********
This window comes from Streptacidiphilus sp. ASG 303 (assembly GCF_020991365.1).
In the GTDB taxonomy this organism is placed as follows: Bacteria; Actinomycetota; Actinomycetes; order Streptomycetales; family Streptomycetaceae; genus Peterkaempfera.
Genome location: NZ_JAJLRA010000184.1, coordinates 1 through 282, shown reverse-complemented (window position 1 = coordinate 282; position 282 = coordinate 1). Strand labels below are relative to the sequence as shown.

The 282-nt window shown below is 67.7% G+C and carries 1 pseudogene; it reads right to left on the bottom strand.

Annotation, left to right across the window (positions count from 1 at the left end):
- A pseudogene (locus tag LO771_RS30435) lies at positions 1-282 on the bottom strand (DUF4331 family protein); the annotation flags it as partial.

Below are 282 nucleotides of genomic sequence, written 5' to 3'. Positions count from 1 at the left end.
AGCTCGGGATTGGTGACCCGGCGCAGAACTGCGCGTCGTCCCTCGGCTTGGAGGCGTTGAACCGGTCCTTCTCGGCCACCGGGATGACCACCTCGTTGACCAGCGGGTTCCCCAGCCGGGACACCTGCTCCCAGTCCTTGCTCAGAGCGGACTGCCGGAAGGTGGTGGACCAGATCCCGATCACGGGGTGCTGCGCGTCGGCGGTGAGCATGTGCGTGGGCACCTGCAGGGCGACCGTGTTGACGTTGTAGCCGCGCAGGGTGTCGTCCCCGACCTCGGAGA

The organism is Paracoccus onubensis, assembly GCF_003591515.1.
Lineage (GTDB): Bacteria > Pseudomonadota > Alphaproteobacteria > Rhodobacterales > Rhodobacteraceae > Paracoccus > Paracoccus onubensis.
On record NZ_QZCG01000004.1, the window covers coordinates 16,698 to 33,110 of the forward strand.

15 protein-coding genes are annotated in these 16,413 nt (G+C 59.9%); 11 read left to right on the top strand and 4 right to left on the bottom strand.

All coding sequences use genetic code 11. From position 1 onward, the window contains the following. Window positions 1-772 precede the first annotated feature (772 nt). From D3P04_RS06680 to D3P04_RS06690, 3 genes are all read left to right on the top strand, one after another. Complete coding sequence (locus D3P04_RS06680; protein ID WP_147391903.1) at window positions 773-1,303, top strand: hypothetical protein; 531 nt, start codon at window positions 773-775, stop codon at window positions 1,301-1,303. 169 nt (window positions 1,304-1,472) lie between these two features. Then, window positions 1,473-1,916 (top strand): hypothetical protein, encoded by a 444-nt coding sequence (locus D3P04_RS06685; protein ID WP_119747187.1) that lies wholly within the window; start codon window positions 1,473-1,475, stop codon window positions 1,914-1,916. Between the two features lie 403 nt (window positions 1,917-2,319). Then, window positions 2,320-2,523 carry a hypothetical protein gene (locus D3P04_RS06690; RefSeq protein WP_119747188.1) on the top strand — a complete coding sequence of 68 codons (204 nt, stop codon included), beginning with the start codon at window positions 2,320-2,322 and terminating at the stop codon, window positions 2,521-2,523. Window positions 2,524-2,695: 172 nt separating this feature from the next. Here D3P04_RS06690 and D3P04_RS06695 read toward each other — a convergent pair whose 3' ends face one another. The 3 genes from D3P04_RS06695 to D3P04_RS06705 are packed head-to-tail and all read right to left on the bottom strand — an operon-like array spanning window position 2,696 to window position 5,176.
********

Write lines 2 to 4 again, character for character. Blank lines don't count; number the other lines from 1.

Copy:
In the GTDB taxonomy this organism is placed as follows: Bacteria; Actinomycetota; Actinomycetes; order Streptomycetales; family Streptomycetaceae; genus Peterkaempfera.
Genome location: NZ_JAJLRA010000184.1, coordinates 1 through 282, shown reverse-complemented (window position 1 = coordinate 282; position 282 = coordinate 1). Strand labels below are relative to the sequence as shown.

The 282-nt window shown below is 67.7% G+C and carries 1 pseudogene; it reads right to left on the bottom strand.